Readers' Services

The Readers’ Services staff can help you find specific materials and can offer reading suggestions. Please phone (847) 448-8620 for assistance. Use Novelist, to find reviews, reading guides, and reading lists for fiction lovers.

Last Call at the Oasis


Last Call at the Oasis.  2011.  (DVD 333.91 Last)

Participant Media, the company behind such eye-opening documentaries as An Inconvenient Truth and Food, Inc., turns its attention to the growing water crisis. The core problems--supply and safety--are explored very emotionally, with particular outrage toward chemical companies. Climate change is another basic driver of the looming tragedy. Written and directed by Jessica Yu--and dedicated in part to Yu's husband Mark Salzman (author of Iron and Silk, among other fine works).

(Jeff B., Reader's Services) 


Catfish Alley

titleBryant, Lynne. Catfish Alley. 2011. (Fiction Bryan.L)

1931 is not an easy time to be black in Clarksville, Mississippi. The community of slave descendants is tightly knit, supportive and protective of their own but really bad things still happen. In 2002, Roxanne Reeves, a white woman who is the director of the annual Antebellum Plantation Tour in the town, is responsible-much to her dismay-for developing a tour that will include spots in the town important to the African-American community. Grace Clark, elderly black citizen of Clarksville who has a powerful memory, leads Roxanne through the stories of the black community, introducing the white community to the invisible people in their midst. For readers who loved The Help.

(Nancy E., North Branch)


Signed, Sealed, Delivered

titleSankovitch, Nina. Signed, Sealed, Delivered: Celebrating the Joys of Letter Writing. 2014. (808.6 Sanko.N)

As a chilld of the 60s, I was expected to write letters: thank you notes, bread and butter letters (go ask a 20-something if they know what those are), letters home from college when a long-distance phone call was reserved for catastrophic or highly-exciting-in-a-good-way news, and, my favorites--letters to my pen pal in New Zealand. I don't think I even came close to the expressive, meaningful, entertaining letters that Sankovitch presents in her delightfully written treatise on the art and impact of letter writing. She takes us on a journey of people's innermost feelings as they write home from the front to a beloved financée, or write fan letters to celebrities they'd love to meet, or pen mildly erotic love letters to the person they are already married to. We learn that people are idiosyncratic in their writing. The Lindbergh baby kidnapper was identified by his repeated use of misspelled words, his odd phrasing (he was not a born English speaker), and his penmanship.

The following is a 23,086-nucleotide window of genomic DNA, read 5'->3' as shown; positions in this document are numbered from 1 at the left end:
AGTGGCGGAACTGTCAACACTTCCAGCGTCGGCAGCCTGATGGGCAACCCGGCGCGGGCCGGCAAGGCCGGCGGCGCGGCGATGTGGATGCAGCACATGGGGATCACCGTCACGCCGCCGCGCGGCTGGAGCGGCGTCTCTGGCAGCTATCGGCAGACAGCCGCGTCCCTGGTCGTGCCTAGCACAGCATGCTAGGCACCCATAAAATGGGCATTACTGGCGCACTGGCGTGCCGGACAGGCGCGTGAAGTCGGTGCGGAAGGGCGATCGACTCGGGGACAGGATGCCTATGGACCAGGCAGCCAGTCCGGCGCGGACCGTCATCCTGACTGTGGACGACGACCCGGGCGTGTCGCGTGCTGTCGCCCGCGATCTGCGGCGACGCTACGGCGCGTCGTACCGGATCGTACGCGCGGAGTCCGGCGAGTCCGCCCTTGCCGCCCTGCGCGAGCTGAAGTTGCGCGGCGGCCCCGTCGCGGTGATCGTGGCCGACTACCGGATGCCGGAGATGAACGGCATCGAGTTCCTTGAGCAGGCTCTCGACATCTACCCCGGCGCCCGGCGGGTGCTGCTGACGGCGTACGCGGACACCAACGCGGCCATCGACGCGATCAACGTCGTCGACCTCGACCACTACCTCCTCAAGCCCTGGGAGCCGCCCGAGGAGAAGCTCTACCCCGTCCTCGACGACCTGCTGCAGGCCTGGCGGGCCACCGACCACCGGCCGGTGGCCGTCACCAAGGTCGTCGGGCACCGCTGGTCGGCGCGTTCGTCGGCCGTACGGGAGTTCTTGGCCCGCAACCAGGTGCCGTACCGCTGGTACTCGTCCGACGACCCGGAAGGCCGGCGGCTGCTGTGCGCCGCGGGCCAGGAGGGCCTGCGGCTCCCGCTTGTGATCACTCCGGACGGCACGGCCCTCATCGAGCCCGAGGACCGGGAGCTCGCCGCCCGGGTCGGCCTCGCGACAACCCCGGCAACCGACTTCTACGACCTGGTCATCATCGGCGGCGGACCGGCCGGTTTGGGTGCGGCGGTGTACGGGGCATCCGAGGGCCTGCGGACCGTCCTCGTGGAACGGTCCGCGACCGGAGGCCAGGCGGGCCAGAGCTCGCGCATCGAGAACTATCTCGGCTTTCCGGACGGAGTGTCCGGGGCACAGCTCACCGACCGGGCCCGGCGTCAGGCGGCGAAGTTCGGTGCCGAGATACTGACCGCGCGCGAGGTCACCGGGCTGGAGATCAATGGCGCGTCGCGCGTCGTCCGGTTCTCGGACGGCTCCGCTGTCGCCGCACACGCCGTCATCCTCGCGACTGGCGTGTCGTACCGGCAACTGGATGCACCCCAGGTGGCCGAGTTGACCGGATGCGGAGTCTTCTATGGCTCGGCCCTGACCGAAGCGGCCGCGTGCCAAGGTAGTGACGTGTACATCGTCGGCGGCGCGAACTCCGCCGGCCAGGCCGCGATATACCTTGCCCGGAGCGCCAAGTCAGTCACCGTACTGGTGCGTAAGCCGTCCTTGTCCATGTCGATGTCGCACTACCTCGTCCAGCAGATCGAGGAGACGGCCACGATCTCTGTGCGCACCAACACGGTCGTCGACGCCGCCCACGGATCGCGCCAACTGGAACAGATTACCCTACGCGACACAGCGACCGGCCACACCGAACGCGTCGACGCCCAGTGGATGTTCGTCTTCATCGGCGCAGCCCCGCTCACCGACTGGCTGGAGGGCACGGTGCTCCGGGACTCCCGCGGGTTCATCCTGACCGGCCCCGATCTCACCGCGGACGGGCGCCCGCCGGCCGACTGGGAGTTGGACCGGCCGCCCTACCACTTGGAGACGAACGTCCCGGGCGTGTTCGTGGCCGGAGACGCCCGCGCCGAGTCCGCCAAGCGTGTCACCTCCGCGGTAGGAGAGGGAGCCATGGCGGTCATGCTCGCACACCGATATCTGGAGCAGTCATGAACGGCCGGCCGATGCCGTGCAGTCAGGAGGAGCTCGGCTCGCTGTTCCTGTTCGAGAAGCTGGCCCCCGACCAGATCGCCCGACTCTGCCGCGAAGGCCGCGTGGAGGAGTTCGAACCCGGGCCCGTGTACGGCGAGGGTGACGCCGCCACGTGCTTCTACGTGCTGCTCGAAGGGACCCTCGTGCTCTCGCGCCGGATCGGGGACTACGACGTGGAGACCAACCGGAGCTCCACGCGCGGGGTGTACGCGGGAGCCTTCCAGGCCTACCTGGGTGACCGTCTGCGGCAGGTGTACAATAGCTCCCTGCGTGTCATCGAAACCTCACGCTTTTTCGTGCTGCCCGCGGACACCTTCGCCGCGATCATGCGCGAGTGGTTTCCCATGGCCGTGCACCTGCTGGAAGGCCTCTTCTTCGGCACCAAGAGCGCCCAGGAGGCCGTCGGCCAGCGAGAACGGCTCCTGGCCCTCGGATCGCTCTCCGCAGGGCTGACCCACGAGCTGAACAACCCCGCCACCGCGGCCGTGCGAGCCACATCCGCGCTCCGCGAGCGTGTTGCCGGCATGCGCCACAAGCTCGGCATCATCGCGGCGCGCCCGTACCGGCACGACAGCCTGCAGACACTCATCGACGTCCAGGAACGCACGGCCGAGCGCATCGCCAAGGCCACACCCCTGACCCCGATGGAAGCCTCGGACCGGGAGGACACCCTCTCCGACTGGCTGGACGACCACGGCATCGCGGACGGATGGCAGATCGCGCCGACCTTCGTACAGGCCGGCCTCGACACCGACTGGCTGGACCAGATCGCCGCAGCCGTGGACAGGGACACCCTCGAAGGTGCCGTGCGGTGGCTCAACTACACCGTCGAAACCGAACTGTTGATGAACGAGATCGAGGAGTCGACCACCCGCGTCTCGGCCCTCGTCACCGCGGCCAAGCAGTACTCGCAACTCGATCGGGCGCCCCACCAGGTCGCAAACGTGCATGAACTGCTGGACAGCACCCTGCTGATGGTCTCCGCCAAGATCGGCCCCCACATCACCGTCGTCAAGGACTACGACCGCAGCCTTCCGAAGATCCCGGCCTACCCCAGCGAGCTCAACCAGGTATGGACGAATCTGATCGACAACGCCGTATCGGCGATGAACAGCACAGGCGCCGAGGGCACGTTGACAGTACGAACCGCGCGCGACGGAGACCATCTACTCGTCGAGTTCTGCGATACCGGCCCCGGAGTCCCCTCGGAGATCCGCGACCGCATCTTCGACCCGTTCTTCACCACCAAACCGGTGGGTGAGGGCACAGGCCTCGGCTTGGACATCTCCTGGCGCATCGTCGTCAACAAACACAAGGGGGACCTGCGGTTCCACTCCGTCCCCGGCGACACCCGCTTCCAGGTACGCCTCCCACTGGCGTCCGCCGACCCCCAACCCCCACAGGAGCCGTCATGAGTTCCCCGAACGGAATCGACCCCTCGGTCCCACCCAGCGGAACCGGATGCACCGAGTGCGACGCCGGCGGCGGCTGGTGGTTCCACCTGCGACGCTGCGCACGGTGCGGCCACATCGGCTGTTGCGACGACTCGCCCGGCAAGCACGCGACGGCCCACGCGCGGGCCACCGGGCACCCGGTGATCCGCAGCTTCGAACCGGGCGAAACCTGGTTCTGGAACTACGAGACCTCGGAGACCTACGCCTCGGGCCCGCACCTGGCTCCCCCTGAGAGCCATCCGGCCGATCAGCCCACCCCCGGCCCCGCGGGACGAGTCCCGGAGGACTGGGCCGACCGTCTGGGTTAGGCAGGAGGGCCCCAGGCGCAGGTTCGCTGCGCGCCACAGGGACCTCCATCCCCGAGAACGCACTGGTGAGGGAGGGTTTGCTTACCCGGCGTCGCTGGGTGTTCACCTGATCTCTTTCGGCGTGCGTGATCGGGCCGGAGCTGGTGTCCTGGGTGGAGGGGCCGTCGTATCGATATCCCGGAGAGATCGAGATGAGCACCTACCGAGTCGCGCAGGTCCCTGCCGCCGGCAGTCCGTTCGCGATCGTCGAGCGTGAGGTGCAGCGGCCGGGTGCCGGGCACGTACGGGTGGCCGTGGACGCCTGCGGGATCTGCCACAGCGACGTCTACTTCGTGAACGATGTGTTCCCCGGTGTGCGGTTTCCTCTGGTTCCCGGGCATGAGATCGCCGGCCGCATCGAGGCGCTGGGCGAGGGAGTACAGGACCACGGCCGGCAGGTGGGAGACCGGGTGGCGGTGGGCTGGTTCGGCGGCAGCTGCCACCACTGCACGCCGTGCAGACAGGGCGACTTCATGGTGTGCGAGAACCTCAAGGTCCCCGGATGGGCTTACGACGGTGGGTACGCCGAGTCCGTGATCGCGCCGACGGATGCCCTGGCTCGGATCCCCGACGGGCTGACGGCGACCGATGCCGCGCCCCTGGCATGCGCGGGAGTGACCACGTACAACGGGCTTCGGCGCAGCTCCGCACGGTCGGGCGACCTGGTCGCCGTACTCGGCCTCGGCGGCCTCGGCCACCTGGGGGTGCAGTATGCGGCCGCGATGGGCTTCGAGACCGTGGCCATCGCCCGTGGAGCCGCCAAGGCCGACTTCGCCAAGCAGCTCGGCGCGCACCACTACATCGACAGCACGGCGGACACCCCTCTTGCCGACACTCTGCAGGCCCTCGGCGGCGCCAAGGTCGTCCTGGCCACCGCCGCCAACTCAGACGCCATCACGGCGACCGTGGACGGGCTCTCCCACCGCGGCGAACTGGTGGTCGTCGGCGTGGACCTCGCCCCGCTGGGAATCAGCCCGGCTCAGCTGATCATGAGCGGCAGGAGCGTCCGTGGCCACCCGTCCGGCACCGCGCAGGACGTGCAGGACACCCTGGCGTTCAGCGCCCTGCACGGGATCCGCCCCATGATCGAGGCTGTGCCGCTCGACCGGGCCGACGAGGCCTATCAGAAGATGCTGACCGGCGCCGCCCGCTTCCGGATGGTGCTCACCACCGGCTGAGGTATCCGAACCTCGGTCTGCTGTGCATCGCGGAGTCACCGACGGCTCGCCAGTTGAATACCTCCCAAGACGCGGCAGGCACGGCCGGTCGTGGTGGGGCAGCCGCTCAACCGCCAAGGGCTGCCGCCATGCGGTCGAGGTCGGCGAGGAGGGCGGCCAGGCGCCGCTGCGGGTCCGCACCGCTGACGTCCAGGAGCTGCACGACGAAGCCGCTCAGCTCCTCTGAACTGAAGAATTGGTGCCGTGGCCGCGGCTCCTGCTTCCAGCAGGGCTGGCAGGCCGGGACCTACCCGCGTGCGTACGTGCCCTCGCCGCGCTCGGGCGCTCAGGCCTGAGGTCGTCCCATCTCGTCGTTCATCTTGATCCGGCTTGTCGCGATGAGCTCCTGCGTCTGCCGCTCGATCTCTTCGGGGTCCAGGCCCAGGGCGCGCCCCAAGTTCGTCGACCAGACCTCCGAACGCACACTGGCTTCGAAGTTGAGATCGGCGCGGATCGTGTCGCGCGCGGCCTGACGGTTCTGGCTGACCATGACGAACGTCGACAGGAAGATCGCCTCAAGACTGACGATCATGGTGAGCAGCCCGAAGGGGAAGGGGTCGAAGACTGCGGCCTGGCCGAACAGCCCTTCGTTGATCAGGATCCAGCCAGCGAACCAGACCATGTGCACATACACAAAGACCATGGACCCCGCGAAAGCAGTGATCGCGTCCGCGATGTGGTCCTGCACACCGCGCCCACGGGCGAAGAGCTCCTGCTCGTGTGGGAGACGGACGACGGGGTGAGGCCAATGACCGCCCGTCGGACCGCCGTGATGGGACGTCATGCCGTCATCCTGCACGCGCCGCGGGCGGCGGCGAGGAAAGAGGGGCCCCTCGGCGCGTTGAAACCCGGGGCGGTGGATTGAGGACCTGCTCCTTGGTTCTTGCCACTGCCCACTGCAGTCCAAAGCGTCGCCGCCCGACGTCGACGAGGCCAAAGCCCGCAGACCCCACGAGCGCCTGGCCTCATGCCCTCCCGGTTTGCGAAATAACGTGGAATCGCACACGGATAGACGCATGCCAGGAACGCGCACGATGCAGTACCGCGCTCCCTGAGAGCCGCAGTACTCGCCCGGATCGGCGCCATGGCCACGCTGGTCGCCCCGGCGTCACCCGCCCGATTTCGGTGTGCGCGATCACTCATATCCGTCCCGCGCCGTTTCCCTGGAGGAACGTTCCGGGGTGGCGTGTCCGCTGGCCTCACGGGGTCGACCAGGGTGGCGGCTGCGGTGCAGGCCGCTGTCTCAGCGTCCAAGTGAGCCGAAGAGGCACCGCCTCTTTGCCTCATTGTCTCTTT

Read more: Signed, Sealed, Delivered


A Fall of Marigolds

titleMeissner, Susan. A Fall of Marigolds. 2014. (Fiction Meiss.S)

Intertwined stories about heartbreak and rebirth weave through the early twentieth and twenty-first centuries. Clara, a nurse, is a survivor of the Manhattan Triangle Shirtwaist Factory fire of 1911. She is hiding from her pain by working and living on Ellis Island, a land of in-between. Taryn is a 9/11 widow, working in a fabric store in Manhattan, avoiding telling her daughter, with whom she was pregnant, what she witnessed on that day. A vividly woven challis scarf connects the two women, tying their stories together.

(Nancy E., North Branch)


Under the Wide and Starry Sky: a novel

titleHoran, Nancy. Under the Wide and Starry Sky. 2013. (Fiction Horan.N)

Robert Louis Stevenson and his wife Fanny loved each other deeply. Already married when she first met him, Fanny kept the sickly author, ten years her junior, alive far longer than he was expected to live by her devoted nursing and fierce protectiveness. She traveled with him across three continents and several South Sea islands in their search of a place where his lungs could heal and he could write. They were each strong-willed, temperamental, compelled to create art. Though themselves often impoverished, they helped support other family members and friends for years. When she fell into mental illness, he nursed her to health with his love poems. She gave up many of her dreams to care for him and he risked his health to do the same for her. Neither their love nor their lives were uncomplicated.

(Nancy E., North Branch)


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